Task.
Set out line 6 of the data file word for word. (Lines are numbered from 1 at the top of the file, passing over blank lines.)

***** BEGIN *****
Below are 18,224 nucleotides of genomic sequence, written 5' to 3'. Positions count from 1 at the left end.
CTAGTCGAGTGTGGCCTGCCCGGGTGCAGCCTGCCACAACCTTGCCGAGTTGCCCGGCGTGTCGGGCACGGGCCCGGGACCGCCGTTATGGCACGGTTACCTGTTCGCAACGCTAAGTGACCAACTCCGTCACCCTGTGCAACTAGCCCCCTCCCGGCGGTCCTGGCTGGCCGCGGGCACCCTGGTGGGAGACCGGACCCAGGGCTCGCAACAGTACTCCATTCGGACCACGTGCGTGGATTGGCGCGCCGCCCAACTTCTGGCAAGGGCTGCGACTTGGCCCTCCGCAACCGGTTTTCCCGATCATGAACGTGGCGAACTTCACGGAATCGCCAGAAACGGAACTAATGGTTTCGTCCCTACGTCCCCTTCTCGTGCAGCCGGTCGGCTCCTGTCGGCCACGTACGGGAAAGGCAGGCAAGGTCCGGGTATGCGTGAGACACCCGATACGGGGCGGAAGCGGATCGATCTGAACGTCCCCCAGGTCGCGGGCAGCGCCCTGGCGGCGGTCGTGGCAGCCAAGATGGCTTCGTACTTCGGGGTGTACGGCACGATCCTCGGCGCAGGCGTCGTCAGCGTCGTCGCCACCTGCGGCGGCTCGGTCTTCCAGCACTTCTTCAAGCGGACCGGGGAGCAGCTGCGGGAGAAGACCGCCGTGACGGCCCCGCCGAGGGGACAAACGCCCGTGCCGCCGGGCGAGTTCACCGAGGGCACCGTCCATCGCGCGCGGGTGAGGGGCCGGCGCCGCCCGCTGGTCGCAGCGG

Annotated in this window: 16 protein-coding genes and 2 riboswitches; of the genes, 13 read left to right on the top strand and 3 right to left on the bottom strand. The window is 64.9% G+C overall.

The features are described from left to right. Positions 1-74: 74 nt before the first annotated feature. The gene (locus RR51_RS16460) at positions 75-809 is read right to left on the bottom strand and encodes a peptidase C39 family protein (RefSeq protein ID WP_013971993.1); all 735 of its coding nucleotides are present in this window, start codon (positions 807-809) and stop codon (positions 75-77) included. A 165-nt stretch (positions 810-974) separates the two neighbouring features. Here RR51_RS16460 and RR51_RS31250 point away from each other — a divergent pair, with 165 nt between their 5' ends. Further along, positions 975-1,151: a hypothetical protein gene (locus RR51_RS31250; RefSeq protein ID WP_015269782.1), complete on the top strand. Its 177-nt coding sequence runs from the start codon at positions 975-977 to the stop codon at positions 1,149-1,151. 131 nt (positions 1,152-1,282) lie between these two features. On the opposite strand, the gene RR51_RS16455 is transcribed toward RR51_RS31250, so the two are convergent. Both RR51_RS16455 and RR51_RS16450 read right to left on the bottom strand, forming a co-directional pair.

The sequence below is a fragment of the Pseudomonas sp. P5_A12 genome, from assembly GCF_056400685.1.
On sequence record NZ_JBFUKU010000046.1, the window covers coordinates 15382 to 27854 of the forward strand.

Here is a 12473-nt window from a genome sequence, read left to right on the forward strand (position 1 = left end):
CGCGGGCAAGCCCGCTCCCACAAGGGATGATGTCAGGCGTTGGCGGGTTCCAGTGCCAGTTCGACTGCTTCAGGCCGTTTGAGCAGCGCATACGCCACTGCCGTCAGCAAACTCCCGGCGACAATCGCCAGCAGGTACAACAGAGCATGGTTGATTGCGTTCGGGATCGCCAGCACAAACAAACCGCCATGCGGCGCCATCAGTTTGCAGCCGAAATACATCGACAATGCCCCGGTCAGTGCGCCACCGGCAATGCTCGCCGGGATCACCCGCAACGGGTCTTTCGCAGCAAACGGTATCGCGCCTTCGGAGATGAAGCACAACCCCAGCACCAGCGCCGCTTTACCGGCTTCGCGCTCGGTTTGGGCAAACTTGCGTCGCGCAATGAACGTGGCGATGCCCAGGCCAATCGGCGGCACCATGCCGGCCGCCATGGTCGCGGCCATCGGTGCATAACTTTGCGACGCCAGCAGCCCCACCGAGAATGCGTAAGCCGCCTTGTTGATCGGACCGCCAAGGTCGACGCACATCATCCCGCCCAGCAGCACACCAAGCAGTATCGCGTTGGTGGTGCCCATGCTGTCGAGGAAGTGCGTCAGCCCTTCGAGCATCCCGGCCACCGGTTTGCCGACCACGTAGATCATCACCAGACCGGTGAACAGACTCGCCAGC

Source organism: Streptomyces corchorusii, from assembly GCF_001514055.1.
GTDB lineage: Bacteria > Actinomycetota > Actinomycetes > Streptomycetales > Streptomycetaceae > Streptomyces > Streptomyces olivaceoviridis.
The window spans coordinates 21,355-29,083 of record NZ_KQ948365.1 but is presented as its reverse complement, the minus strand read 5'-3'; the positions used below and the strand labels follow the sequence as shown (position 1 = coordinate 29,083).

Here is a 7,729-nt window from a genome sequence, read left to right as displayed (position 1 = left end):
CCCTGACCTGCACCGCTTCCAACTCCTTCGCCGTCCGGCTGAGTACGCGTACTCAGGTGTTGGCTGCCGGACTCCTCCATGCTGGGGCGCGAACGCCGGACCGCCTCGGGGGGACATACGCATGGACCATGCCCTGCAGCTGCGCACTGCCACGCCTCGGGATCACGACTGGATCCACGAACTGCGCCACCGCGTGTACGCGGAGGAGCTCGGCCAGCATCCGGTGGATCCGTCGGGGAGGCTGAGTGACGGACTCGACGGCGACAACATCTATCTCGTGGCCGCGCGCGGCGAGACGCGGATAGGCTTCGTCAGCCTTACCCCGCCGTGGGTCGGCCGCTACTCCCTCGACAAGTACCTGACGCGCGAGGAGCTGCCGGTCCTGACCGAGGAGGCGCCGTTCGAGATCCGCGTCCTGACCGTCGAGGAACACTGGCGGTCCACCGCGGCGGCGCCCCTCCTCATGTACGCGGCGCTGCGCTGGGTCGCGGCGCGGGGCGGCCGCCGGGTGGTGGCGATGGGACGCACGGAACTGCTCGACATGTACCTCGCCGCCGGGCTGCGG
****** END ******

On sequence record NZ_JBFUKU010000046.1, the window covers coordinates 15382 to 27854 of the forward strand.